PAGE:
I organized a protest around psychiatric treatments and the pathologisation of transgender youth during my PhD, and the one thing we really wanted from that was not to let it be forgotten, not to have it be just this one thing that happens on a day and people forget about it. So, we wrote about it a lot and we took the conversations that we had at that protest into academic spaces, into clinical spaces, into professional spaces and made people listen to those issues. Being an editor meant that I was able to get those kind of pieces into places that wouldn't typically be accepted or sought out. I continue to do that with Psygentra.

I will point out that I left that publication when I moved to Canada in 2014. So, it's not a current position. [I'm currently editor for psygentra's Journal of Psychology, Gender, & Trauma]

What perspectives do you think are still missing from feminist psychology?

I would say it's getting there, but we have more work to do around including more genders and not being so tied to the colonial gender binary. There is a lot of feminist work that focuses on violence on women and girls, which is fine to focus on that, but not if you assume they're the only gendered groups that experience violence in that way. I also see a lot of work on violence against women that excludes trans women and it doesn't really acknowledge that trans women, especially black trans women, experience disproportionately high rates of violence, both sexual violence and murder. That's clearly a very important area we need to be talking about as feminists. There's an intersection of gender and race and gender nonconformity. It's a very marginalized group and they are not well represented within feminist psychology. They don't have a voice, but they're exactly the kind of people that we should be centering and foregrounding in our work and research to subvert current power hierarchies regarding gender and race.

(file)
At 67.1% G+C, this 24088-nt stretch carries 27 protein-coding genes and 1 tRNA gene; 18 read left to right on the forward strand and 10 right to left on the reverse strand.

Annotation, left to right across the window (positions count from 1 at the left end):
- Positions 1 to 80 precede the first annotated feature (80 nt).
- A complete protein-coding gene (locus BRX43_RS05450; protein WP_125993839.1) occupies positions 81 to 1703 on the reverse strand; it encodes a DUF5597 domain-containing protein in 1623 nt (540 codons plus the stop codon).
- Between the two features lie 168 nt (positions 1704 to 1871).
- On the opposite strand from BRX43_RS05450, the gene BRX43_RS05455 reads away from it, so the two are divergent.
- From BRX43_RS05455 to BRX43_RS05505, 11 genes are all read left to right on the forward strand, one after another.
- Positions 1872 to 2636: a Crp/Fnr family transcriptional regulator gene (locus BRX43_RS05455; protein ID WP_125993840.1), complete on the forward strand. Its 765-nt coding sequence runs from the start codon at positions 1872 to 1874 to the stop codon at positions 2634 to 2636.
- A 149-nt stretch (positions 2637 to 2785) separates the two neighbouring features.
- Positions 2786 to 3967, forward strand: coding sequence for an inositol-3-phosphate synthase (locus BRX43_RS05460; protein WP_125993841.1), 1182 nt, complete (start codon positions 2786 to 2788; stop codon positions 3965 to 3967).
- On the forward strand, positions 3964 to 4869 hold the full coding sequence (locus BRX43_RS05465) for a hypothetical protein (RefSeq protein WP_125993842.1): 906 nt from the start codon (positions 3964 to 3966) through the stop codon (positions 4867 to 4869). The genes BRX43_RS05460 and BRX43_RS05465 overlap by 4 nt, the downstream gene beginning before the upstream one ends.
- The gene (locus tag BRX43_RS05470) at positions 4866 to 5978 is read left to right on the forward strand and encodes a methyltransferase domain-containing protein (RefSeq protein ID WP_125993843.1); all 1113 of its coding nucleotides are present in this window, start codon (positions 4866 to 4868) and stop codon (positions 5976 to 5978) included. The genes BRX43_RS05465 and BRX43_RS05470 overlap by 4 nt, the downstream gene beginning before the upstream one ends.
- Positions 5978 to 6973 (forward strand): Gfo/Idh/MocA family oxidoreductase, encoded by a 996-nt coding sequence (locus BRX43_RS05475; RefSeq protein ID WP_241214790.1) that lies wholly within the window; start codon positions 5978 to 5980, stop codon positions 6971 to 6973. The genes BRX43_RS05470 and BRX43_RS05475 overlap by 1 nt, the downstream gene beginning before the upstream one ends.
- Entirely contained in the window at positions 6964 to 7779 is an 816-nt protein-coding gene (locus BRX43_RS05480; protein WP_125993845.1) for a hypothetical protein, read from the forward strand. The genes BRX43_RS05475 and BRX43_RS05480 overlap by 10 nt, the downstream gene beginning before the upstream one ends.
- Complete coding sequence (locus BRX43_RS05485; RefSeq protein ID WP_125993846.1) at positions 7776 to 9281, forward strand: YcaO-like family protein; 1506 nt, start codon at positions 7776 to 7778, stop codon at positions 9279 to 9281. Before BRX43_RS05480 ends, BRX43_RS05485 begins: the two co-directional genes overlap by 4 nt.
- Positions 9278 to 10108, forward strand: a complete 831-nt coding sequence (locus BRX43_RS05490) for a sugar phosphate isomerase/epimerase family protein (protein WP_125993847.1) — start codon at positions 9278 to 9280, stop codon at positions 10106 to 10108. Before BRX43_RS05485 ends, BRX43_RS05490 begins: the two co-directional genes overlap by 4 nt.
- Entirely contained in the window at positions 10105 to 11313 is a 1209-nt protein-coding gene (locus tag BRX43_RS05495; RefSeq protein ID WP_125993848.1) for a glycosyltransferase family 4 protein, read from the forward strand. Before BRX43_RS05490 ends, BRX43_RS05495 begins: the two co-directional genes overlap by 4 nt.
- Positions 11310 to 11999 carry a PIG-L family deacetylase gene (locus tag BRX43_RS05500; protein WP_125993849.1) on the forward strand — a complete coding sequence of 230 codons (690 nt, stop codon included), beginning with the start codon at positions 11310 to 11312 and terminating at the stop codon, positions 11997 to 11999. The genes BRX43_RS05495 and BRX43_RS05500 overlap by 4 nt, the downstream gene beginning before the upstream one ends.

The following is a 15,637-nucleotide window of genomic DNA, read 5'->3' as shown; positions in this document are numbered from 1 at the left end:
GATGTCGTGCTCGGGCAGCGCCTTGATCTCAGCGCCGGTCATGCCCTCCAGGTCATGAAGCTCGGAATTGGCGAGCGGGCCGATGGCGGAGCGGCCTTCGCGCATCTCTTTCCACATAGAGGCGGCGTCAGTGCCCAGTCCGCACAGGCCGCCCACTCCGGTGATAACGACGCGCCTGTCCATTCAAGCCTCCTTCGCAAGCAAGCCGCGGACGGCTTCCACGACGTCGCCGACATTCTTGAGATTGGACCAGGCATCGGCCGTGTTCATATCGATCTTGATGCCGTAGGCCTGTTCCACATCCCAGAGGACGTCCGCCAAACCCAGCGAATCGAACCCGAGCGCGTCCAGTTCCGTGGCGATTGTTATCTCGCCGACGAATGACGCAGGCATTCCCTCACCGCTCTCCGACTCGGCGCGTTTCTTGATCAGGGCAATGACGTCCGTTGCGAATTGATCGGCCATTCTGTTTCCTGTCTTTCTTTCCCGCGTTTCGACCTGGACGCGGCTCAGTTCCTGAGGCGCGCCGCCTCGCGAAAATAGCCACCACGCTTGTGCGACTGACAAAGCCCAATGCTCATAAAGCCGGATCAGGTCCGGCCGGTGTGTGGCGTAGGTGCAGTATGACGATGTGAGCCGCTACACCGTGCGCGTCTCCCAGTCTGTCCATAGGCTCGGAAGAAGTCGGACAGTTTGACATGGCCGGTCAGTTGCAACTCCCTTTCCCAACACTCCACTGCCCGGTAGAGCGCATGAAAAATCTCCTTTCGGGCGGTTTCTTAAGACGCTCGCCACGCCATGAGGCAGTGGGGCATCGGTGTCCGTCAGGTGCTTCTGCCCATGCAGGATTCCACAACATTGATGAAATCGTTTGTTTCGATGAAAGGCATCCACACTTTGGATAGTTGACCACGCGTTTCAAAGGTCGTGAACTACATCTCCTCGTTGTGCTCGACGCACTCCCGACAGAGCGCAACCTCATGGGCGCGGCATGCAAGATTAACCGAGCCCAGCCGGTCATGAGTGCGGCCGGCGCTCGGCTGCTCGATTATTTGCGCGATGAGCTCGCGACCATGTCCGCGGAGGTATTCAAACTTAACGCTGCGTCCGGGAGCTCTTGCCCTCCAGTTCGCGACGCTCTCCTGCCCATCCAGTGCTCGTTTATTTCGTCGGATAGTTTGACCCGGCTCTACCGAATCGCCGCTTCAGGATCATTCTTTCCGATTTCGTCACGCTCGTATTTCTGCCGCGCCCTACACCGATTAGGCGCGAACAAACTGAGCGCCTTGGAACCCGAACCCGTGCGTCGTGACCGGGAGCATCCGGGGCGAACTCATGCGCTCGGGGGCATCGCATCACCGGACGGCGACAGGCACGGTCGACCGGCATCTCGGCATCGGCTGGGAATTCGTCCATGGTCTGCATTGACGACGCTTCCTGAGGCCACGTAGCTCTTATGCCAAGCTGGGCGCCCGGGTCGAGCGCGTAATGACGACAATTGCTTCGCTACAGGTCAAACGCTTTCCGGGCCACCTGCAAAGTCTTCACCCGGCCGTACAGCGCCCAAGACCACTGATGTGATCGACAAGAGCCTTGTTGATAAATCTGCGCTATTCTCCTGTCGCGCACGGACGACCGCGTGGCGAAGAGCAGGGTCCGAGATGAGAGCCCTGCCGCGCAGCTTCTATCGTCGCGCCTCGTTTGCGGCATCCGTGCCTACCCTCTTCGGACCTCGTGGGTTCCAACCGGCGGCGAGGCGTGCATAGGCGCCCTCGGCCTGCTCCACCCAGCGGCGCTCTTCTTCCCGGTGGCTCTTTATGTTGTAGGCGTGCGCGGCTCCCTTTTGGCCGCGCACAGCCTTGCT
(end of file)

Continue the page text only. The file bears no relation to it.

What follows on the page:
It can be difficult for nonbinary survivors or psychologists to feel like feminist psychology is a space where they can do work.

The same with nonbinary survivors. If everything's in a very binary framework, it can be difficult for nonbinary survivors or psychologists to feel like feminist psychology is a space where they can do work - whether that's academic work, research work, activist work, or community work. If everything's very binary, where do I fit? How do I engage in these conversations that exclude me from the beginning?

What I try and do at Psygentra and what I like isn't about adding people in, it's about decentering.

There are two ways that people can exclude others and that's either very explicitly in a very hateful homophobic, transphobic, sexist, racist kind of way, or those ways that just never really considered you in the first place, the kind of erasure exclusion. Both are problematic and they are in feminist psychology and feminist psychology spaces to varying degrees. So, we need to work at not only being more inclusive. I'll say that because what I try and do at Psygentra and what I like isn't about adding people in, it's about decentering. We should decenter whiteness, we need to decenter heterosexuality and cisgenderism so that there isn't one group in the middle and everyone else is on the outside.

What does the future of feminist psychology look like to you?